The Consequences of Global Low Interest Rates

Saturday, July 29th, 2017

The BIS’s  87th Annual Report is out and as always is full of interesting information on the Global economy. We came across a few great charts that show how the global low interest rate regime post the financial crises has had knock on effects on markets.



1. Global Debt continues to rise

Global Debt



Aggressive monetary policy over the years has led to debt levels across countries rising. What is even more concerning is the issue of the global economy’s sensitivity to higher interest rates given the continued accumulation of debt in relation to GDP. Moreover, recently we have seen a reversal of the trend towards lower yields that has been in place since late 2014. Rising inflation in the US has led to rate hikes by the Federal Reserve and similarly, German bund yields are up from their previous lows. According the the report:

“From this perspective, there are some uncomfortable signs: monetary policy has been hitting its limits; fiscal positions in a number of economies look unsustainable, especially if one considers the burden of ageing populations; and global debt-to- GDP ratios have kept rising.”



2. Corporate Credit Spreads & CDS have come down



Particularly note the collapse in credit default swaps for India. The global markets are putting a huge premium on our country.



3. Yields for Insurance and Pension funds are declining



Declining interest rates inflate the value of both assets and liabilities. This has meant that in order to try and meet their obligations, pensions funds and insurance sector funds have increasingly started to “reach for yield” in the form of riskier assets, such as collective investment vehicles.



4. Globalisation has been in check



As per the report:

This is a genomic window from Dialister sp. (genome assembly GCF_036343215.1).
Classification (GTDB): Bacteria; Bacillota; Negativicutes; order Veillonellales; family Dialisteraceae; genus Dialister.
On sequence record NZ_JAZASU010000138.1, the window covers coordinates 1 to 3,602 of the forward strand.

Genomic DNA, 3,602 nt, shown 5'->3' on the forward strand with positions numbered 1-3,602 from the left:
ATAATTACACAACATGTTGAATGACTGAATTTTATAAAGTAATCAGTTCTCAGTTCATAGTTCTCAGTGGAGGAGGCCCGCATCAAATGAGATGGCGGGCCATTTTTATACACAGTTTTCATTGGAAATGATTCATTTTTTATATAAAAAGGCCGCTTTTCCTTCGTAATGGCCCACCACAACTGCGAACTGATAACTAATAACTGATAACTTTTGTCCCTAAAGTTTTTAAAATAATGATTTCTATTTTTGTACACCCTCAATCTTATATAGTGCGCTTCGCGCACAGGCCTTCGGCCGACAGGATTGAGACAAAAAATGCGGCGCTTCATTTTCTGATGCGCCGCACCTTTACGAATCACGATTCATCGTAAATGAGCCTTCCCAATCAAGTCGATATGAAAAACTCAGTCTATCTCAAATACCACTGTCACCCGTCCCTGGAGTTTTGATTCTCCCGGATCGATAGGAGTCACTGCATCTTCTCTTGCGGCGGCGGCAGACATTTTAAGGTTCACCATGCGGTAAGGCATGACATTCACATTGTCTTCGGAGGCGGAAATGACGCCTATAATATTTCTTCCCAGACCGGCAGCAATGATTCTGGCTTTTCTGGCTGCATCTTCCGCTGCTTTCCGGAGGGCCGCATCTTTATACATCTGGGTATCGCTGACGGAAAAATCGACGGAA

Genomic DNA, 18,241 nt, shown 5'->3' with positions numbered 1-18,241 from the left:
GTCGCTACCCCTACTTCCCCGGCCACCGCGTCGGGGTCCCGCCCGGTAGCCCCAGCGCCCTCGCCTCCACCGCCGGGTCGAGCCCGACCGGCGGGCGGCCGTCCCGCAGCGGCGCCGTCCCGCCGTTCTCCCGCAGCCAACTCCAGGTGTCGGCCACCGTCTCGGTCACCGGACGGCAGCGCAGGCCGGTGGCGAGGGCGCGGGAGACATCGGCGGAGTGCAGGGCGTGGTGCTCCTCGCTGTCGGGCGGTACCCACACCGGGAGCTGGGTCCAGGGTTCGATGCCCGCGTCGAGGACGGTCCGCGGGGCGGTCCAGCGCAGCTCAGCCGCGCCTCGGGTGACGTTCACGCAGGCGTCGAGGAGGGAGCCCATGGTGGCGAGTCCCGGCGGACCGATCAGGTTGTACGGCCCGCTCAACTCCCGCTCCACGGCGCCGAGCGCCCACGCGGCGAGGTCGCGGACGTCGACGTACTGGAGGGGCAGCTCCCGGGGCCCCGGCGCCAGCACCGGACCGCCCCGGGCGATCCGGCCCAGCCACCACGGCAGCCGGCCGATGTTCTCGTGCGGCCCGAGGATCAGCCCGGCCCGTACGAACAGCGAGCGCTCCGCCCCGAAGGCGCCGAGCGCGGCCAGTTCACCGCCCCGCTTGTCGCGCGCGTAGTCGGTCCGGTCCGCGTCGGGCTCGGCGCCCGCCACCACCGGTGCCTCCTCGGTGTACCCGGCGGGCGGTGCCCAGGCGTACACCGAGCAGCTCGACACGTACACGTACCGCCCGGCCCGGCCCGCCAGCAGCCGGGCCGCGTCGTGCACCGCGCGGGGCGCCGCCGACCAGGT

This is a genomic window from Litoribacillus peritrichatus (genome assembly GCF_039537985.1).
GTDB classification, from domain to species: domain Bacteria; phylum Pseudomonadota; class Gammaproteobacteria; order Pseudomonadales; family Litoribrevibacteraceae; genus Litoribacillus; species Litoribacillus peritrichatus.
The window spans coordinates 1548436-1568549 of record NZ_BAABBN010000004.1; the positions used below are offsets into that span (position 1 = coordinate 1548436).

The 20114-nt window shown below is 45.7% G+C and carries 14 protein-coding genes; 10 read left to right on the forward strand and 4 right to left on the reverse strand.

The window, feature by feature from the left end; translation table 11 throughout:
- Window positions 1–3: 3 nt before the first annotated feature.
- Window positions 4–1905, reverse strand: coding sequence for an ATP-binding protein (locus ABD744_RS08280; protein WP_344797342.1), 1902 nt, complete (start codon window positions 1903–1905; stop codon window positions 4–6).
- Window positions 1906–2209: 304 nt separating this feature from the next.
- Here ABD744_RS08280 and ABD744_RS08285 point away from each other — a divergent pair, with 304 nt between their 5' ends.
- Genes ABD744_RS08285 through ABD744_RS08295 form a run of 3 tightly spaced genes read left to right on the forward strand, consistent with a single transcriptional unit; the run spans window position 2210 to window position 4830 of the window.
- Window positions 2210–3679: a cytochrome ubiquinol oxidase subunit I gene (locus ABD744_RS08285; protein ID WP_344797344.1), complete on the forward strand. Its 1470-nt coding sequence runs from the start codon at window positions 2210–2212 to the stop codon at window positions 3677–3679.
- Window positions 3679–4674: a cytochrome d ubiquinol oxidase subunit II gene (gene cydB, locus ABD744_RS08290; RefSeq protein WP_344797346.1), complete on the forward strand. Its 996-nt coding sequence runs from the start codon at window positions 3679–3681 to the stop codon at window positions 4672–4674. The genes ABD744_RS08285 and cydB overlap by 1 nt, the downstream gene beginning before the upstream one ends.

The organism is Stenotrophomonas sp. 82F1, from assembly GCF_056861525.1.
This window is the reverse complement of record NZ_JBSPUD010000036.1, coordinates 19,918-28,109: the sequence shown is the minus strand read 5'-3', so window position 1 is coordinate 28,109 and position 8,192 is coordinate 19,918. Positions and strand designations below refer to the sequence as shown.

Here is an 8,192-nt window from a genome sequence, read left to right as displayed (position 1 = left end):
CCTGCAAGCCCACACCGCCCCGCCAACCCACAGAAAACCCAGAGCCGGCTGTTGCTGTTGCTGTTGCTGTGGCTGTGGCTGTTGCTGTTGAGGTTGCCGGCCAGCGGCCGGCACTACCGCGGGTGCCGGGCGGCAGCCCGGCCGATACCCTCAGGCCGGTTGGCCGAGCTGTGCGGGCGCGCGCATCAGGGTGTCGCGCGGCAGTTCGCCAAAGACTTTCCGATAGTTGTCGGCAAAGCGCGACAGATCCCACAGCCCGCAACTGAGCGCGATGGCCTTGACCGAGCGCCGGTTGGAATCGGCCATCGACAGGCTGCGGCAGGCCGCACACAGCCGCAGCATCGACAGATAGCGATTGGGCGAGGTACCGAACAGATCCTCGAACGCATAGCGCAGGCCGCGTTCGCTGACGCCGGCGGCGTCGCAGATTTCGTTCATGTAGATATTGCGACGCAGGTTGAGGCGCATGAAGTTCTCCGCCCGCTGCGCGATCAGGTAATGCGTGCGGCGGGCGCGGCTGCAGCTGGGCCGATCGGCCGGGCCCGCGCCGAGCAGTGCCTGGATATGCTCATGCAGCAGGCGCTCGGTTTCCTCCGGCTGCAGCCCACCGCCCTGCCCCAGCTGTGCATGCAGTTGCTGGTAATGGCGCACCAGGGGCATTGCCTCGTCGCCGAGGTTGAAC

“The rise in globalisation has been in check since the Great Financial Crisis (GFC) of 2007–09. International trade collapsed during the GFC and, despite a rapid rebound, has remained relatively weak (Graph VI.3, right-hand panel). In real terms, global trade has barely grown in line with global GDP. This is striking given that trade has consistently outpaced GDP since the mid-1800s, with the exception of the interwar years. In nominal terms, trade appears even weaker, failing to keep up with GDP growth owing to the fall in the relative prices of traded goods and services, particularly commodities. The GFC also brought to a halt the rapid rise in standard BoP-based measures of nancial openness. The global stock of external assets and liabilities in 2015 was little changed from its 2007 peak of just over 400% of global GDP, in sharp contrast to the nearly 190 percentage point rise between 2000 and 2007

About the author

Rishad is the founder of Kairos Capital. He started his career with Standard Chartered Wealth Management and has extensive experience in markets, particularly in terms of mutual funds and stocks.

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